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I have some ASP.NET MVC actions that generate images dynamically (although it could equally be an ASPX page).

I'm using [OutputCache] to cache these images. I'm just wondering if I need to worry about ASP.NET caching images in memory and taking up too many resources. These are product images of varying sizes for a shopping cart containing only a couple dozen products.

Will OutputCache use disk or just in memory? How intelligent is it? Or should I just save the images to disk myself and implement my own caching system (which is actually the current implementation) ?

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Sorry to bump this, but I'm in the same situation -- did you end up having to roll your own cache implementation? I'm serving my images from dedicated servers, so I don't have access to those IIS instances from my upload page, and would rather avoid messing directly with the file system when trying to invalidate the cache entries. Did you come up with a solution to this? –  Daniel Schierbeck Apr 29 '10 at 11:51
    
i ended up saving the images to a cache directory myself the first time they were requested but now i pretty much stopped generating dynamic images except small ones which i'm not concerned about. plus we upgraded to a new server with 8gb as opposed to 2gb. re-reading my original question i'd be surprised if outputcache would use disk (apart from via virtual memory). –  Simon_Weaver Apr 29 '10 at 19:37

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For all intents and purposes, I believe that the output cache is completely in-memory - meaning that if the app pool is recycled, the image will need to be generated again.

I've had to do something similar in the past, and I actually implemented a two-tiered system that used the HTTP cache primarily, and used the filesystem as a fallback. If something didn't exist, I generated the image and saved it to disk AND put it in the cache. That way if it gets pushed out of the cache or the app pool recycles, I only have to load it off the disk (it appears you've done the same).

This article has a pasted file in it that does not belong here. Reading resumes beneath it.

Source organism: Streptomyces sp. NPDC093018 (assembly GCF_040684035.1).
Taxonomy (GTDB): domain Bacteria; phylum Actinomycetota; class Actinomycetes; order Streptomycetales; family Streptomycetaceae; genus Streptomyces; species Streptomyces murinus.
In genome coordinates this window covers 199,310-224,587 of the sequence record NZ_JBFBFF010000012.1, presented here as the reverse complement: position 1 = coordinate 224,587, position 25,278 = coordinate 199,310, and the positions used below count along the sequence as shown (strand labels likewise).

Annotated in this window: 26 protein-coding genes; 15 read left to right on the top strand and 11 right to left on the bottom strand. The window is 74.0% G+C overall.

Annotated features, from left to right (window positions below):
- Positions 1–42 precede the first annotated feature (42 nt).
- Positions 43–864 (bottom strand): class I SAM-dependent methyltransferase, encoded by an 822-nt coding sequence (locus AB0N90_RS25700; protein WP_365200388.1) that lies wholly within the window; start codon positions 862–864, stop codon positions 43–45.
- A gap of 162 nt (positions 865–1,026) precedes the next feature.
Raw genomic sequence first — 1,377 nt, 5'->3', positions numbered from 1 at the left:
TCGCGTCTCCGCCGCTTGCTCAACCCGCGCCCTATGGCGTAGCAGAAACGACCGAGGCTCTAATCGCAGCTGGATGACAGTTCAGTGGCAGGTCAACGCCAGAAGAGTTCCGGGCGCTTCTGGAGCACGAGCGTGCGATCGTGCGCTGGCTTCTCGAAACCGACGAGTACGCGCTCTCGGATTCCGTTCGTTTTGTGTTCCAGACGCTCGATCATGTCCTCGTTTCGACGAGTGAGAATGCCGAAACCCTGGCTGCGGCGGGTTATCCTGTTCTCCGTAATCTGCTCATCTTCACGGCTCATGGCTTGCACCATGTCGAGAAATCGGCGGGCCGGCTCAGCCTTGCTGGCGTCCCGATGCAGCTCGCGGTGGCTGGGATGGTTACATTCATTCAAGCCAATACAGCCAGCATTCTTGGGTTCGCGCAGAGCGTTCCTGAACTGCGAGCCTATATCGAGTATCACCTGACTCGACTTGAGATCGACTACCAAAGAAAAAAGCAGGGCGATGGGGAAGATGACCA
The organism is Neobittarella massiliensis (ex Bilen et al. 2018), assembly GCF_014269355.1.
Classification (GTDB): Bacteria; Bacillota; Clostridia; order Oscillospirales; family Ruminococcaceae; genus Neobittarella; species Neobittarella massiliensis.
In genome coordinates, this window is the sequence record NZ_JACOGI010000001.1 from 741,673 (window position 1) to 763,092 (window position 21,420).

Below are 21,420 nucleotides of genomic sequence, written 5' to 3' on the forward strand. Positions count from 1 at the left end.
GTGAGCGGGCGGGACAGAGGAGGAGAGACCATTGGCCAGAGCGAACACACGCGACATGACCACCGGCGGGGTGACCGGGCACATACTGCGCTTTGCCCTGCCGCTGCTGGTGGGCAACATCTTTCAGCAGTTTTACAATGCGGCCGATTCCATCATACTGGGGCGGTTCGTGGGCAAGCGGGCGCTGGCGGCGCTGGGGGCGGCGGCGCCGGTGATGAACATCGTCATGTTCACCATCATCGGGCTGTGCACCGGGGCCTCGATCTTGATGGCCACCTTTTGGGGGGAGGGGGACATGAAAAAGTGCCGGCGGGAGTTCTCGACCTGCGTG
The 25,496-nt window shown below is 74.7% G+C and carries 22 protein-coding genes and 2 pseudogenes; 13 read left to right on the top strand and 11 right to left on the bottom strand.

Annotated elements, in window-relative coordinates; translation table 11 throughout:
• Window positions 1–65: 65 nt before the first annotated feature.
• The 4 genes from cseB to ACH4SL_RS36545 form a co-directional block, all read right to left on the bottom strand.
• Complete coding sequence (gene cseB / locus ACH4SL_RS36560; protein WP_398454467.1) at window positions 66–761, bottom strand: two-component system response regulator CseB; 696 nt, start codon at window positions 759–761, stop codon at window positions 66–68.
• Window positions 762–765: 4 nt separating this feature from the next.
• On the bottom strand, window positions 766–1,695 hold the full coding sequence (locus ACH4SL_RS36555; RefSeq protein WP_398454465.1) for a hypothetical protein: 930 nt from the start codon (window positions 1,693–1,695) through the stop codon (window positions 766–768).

As far as "too much memory", if you explicitly use HttpContext.Cache instead of [OutputCache], you can control the priority of the item in the cache. You can then tweak the settings on your app pool to control how much memory it uses overall, but I'm not sure there's a whole lot to be done other than that. A couple images * 12 products doesn't seem like it would take up a whole lot of memory to me though.

Without knowing anything else about your application, it sounds to me like you could get away with just using the outputcache. However, if you need something more robust and scalable, I'd use the two-tiered system I described. Though, if you've already got that implemented and working, "if it ain't broke..."

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right now the implementation is messy cos the filename is a concatenation of an image key, desired dimensions plus other parameters. i don't want to spend a whole day writing some clever caching mechanism if i can get away with one line of code. guess i should probably just monitor IIS memory usage –  Simon_Weaver Jan 28 '09 at 23:42

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